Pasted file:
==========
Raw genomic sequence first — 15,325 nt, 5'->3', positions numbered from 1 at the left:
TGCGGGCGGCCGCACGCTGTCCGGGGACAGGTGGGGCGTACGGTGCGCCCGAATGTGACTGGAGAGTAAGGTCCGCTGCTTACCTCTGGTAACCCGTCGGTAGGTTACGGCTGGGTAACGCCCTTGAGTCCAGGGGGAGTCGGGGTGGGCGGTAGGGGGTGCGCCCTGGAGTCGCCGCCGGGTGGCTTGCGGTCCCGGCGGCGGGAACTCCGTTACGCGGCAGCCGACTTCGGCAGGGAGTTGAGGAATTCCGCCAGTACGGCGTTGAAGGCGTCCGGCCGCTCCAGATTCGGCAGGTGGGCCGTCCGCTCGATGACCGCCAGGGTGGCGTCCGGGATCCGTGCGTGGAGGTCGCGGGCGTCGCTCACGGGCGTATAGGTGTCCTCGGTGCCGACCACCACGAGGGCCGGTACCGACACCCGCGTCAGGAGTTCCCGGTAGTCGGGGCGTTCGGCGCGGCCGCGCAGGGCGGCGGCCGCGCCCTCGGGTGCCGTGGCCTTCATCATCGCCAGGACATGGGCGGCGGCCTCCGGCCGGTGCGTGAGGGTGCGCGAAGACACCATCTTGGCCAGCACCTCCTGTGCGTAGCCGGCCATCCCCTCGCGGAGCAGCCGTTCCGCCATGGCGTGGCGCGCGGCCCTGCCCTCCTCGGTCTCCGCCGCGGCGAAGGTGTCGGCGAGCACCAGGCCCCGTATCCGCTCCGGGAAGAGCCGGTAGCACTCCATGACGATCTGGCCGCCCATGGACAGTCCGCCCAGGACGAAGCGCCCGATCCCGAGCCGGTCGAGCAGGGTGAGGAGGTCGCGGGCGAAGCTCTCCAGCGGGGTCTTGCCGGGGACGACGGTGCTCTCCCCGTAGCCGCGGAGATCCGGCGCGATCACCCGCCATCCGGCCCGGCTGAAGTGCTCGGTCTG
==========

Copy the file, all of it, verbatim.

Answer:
Raw genomic sequence first — 15,325 nt, 5'->3', positions numbered from 1 at the left:
TGCGGGCGGCCGCACGCTGTCCGGGGACAGGTGGGGCGTACGGTGCGCCCGAATGTGACTGGAGAGTAAGGTCCGCTGCTTACCTCTGGTAACCCGTCGGTAGGTTACGGCTGGGTAACGCCCTTGAGTCCAGGGGGAGTCGGGGTGGGCGGTAGGGGGTGCGCCCTGGAGTCGCCGCCGGGTGGCTTGCGGTCCCGGCGGCGGGAACTCCGTTACGCGGCAGCCGACTTCGGCAGGGAGTTGAGGAATTCCGCCAGTACGGCGTTGAAGGCGTCCGGCCGCTCCAGATTCGGCAGGTGGGCCGTCCGCTCGATGACCGCCAGGGTGGCGTCCGGGATCCGTGCGTGGAGGTCGCGGGCGTCGCTCACGGGCGTATAGGTGTCCTCGGTGCCGACCACCACGAGGGCCGGTACCGACACCCGCGTCAGGAGTTCCCGGTAGTCGGGGCGTTCGGCGCGGCCGCGCAGGGCGGCGGCCGCGCCCTCGGGTGCCGTGGCCTTCATCATCGCCAGGACATGGGCGGCGGCCTCCGGCCGGTGCGTGAGGGTGCGCGAAGACACCATCTTGGCCAGCACCTCCTGTGCGTAGCCGGCCATCCCCTCGCGGAGCAGCCGTTCCGCCATGGCGTGGCGCGCGGCCCTGCCCTCCTCGGTCTCCGCCGCGGCGAAGGTGTCGGCGAGCACCAGGCCCCGTATCCGCTCCGGGAAGAGCCGGTAGCACTCCATGACGATCTGGCCGCCCATGGACAGTCCGCCCAGGACGAAGCGCCCGATCCCGAGCCGGTCGAGCAGGGTGAGGAGGTCGCGGGCGAAGCTCTCCAGCGGGGTCTTGCCGGGGACGACGGTGCTCTCCCCGTAGCCGCGGAGATCCGGCGCGATCACCCGCCATCCGGCCCGGCTGAAGTGCTCGGTCTG